Types of Wood Flooring Installation

Rule number 1

For engineered Wood flooring ALWAYS follow the Manufacturer’s installation recommendations.

Not all wood flooring installation types are recommended for all wood floors.

For solid flooring, consult an NWFA Certified flooring professional. Visit National Wood Flooring Association to find Educational Resources and Certified Flooring Professionals at www.woodfloors.org

Four Types of Wood Flooring Installation Methods

There are four installation methods we will review here:

  • click lock floating
  • glue together floating
  • glue down
  • nail/staple

Which installation method is best?

This is dependent upon the TYPE of wood flooring and the conditions of your sub floor. Sub floor is the structural support for your flooring. Plywood, OSB, particleboard or concrete can all be subfloors.

Glueless Click Lock Floating

For this method, the flooring you choose must have a click together locking system. With the click-system, the planks interlock together by hand (without nails or adhesives). So, these floors can stay in place without nails or adhesives using the weight and tension created by the click system.

Having the appropriate underlay underneath is essential. Underlay serves as a sound absorbing layer. The glueless, click-lock float can be installed over any smooth, stable surface. This makes installing over any existing flooring like vinyl, tile, plywood, or hardwood, easy. More importantly, the floor must be completely level to avoid any issues caused from the lack of adhesive directly to the subfloor .

Glue Together Floating

The glue together method is similar to the process of the glueless click-lock float in that it does not use nails or adhesives directly on the subfloor. The difference is that instead of a click together locking system, it uses a traditional tongue and groove system (without lock) that is reinforced with a specific tongue and groove glue.

While the adhesive applied in the tongue and groove sets, the floors will need to dry and rest for at least 12 hours. Consequently, you can not have any activity, including moving any furniture on top of the surface at this method is very popular for engineered hardwood floors. With a sound absorbing underlay, they can be installed over any smooth, stable surface. Again, it is important that the glue together floating method be installed over a completely flat surface.

Glue Down Method

In this method, the wood is adhered directly to the subfloor using a full spread of adhesive. A hand trowel is used to apply the glue. The adhesive we recommend is the BONA line. BONA is environmentally friendly and does not emit harmful fumes or chemicals that could be dangerous to your health like other glues.

Removing old glue could be one of the many things required to prepare your subfloor. Old glue can react with New glue and create a chemical reaction that compromises the adhesive properties of the new glue. Glue down method is very popular for engineered hardwood flooring.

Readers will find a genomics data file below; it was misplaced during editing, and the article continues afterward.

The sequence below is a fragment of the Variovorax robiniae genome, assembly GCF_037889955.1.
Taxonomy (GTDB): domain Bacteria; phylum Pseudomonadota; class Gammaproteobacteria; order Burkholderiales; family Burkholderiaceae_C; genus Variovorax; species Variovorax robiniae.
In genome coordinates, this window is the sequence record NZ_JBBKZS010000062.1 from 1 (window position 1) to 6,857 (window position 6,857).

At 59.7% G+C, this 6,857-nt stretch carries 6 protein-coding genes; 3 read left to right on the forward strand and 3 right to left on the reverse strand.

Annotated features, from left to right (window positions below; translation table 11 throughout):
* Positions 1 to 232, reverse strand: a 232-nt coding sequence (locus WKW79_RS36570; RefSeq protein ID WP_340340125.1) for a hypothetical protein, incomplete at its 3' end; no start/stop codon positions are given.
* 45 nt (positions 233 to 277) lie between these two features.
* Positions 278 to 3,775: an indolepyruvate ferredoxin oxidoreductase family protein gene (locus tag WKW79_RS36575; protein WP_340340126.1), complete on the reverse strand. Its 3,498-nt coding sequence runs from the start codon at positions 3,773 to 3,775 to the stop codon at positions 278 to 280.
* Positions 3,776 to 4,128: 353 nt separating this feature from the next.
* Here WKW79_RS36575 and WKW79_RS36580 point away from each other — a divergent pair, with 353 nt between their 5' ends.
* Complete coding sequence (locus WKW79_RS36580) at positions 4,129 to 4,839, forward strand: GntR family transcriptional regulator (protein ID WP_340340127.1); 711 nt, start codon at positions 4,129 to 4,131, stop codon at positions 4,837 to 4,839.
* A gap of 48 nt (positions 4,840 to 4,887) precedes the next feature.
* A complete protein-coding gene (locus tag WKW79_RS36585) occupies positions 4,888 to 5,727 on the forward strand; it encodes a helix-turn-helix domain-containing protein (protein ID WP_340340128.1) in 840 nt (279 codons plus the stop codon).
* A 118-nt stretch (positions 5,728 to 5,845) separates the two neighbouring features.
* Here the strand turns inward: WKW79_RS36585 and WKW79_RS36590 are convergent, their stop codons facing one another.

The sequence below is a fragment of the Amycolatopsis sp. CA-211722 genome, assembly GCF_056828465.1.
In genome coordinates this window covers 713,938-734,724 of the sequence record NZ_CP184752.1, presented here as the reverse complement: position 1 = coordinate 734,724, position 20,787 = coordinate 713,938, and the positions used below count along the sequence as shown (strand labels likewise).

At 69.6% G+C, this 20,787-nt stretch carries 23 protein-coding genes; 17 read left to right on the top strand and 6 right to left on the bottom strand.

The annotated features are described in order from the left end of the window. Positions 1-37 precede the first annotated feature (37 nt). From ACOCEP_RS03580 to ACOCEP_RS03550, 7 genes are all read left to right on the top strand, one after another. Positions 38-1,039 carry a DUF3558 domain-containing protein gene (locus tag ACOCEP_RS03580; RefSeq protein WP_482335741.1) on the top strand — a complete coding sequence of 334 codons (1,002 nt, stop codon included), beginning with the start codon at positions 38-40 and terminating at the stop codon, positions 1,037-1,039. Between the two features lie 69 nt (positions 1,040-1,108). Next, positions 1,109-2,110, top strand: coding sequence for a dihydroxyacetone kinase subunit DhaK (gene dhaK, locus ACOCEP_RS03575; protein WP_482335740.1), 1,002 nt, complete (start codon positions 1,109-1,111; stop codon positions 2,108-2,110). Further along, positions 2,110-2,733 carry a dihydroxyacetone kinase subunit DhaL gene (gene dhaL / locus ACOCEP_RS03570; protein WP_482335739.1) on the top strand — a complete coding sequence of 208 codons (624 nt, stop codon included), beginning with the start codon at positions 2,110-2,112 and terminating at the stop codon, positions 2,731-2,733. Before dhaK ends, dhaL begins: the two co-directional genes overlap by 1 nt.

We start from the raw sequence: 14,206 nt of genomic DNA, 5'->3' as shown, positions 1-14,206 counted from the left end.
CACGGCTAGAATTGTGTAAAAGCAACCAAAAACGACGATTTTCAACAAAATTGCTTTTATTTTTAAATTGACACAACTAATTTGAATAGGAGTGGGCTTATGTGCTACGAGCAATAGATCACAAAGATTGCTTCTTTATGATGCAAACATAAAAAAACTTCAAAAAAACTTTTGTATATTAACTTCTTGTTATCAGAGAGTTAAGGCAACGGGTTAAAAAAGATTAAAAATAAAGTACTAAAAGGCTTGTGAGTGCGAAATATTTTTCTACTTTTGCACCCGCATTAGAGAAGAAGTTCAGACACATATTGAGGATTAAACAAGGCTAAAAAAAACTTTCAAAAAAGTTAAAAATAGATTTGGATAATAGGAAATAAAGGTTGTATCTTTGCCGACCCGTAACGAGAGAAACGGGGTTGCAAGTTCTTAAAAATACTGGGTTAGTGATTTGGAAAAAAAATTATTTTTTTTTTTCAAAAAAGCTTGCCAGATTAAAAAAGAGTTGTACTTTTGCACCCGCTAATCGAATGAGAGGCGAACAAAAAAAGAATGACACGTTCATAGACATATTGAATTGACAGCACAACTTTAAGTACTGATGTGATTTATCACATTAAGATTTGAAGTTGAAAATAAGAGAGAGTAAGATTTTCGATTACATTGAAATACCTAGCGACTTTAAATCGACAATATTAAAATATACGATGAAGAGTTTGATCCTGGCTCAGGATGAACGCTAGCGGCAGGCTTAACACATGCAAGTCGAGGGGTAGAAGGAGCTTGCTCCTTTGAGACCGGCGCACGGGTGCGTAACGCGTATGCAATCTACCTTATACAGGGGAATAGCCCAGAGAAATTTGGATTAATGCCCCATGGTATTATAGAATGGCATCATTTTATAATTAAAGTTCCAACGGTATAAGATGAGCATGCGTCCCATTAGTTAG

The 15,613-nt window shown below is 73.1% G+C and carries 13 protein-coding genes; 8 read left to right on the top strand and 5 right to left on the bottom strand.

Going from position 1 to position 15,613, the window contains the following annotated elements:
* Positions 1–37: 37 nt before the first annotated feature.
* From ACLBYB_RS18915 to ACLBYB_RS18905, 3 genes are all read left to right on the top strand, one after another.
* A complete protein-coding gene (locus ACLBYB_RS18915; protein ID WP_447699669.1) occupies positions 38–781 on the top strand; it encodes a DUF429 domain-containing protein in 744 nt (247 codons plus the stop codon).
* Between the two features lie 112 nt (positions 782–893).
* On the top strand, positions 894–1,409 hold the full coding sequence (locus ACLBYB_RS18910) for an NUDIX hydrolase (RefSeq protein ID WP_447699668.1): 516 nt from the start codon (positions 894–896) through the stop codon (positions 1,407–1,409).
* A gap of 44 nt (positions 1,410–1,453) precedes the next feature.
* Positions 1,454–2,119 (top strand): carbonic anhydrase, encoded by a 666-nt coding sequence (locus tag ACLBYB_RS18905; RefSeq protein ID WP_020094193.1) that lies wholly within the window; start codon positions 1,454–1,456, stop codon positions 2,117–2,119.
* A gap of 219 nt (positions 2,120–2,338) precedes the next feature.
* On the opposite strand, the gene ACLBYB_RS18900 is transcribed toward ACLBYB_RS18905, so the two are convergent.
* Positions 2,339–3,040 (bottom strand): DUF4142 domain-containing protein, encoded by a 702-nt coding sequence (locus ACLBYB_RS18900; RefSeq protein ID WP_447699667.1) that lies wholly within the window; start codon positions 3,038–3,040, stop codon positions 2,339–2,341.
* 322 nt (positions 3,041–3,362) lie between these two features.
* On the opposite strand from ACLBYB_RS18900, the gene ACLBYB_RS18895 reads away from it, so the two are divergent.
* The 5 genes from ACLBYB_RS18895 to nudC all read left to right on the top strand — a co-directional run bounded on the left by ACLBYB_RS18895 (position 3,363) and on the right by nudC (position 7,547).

Nail or Staple Down   

The Nail or Staple down method is exactly as it sounds: special nails and staple are employed to fasten solid or engineered hardwood to the subfloor. Very specific sized nails and staples are dependent on the thickness of the wood floor and type of subfloor.  This varies by project and depends on recommendation of manufacturer or wood flooring professional.

We recommend installing an underlay. It is an efficient sound barrier, a vapor barrier and eliminates squeaks and creaks that can naturally develop with the expansion and contraction of the wood. That said, solid wood can exhibit more dramatic expansion and contraction compared to engineered. Engineered has many layers that contribute to its stability. The nail/staple down method can only be used over a wood subfloor (preferably plywood), as nails and staples will not easily be accepted by concrete or other materials.

Sounds a bit tricky? It is!

Choosing the correct install method is imperative. It will contribute greatly to the success or failure of your floor. Using an improper install method can result in a failing floor. Cupping, buckling, warping and delamination – trust us, it is not fun.

A failing floor can be upsetting, especially as it can usually be prevented. It is COSTLY and takes a lot of time to correct.

What to do?

Bring in an Expert. A REAL one.

At Eko Flooring and Woodwork as a Flooring Store, we offer Consultative Services with our own Tomasz Poznanski , Certified NWFA Flooring Inspector.

After your wood flooring purchase, we can test the moisture of the wood flooring and subfloor on site. We advise and assure on proper acclimation of the new wood flooring for the install environment. Then, we will consult with your general contractor or installer regarding installation method and proper subfloor preparation. 

Take Away Message…

Do yourself a favor and have the Inspector onsite before you install your floors. It will save you a lot of time and money.

Ask a friend who has a failing floor, they wish they thought of that!

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